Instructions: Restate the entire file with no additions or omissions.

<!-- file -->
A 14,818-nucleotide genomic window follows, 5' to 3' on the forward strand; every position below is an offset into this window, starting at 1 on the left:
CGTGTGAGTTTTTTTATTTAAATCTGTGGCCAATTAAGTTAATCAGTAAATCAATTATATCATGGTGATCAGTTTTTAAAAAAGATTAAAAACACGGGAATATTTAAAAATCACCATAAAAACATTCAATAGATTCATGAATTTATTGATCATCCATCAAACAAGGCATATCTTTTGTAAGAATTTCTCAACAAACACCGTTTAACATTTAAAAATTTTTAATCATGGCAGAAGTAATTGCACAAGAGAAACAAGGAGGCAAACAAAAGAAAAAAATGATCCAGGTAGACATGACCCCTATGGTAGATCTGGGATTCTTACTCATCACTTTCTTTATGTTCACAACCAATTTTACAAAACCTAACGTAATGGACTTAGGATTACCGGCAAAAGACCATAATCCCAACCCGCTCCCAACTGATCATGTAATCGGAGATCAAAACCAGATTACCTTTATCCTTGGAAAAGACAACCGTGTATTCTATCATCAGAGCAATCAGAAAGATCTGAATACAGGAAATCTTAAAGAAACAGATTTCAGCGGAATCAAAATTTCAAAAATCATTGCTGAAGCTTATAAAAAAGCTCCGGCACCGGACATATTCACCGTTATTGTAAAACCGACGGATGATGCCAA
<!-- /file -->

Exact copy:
A 14,818-nucleotide genomic window follows, 5' to 3' on the forward strand; every position below is an offset into this window, starting at 1 on the left:
CGTGTGAGTTTTTTTATTTAAATCTGTGGCCAATTAAGTTAATCAGTAAATCAATTATATCATGGTGATCAGTTTTTAAAAAAGATTAAAAACACGGGAATATTTAAAAATCACCATAAAAACATTCAATAGATTCATGAATTTATTGATCATCCATCAAACAAGGCATATCTTTTGTAAGAATTTCTCAACAAACACCGTTTAACATTTAAAAATTTTTAATCATGGCAGAAGTAATTGCACAAGAGAAACAAGGAGGCAAACAAAAGAAAAAAATGATCCAGGTAGACATGACCCCTATGGTAGATCTGGGATTCTTACTCATCACTTTCTTTATGTTCACAACCAATTTTACAAAACCTAACGTAATGGACTTAGGATTACCGGCAAAAGACCATAATCCCAACCCGCTCCCAACTGATCATGTAATCGGAGATCAAAACCAGATTACCTTTATCCTTGGAAAAGACAACCGTGTATTCTATCATCAGAGCAATCAGAAAGATCTGAATACAGGAAATCTTAAAGAAACAGATTTCAGCGGAATCAAAATTTCAAAAATCATTGCTGAAGCTTATAAAAAAGCTCCGGCACCGGACATATTCACCGTTATTGTAAAACCGACGGATGATGCCAA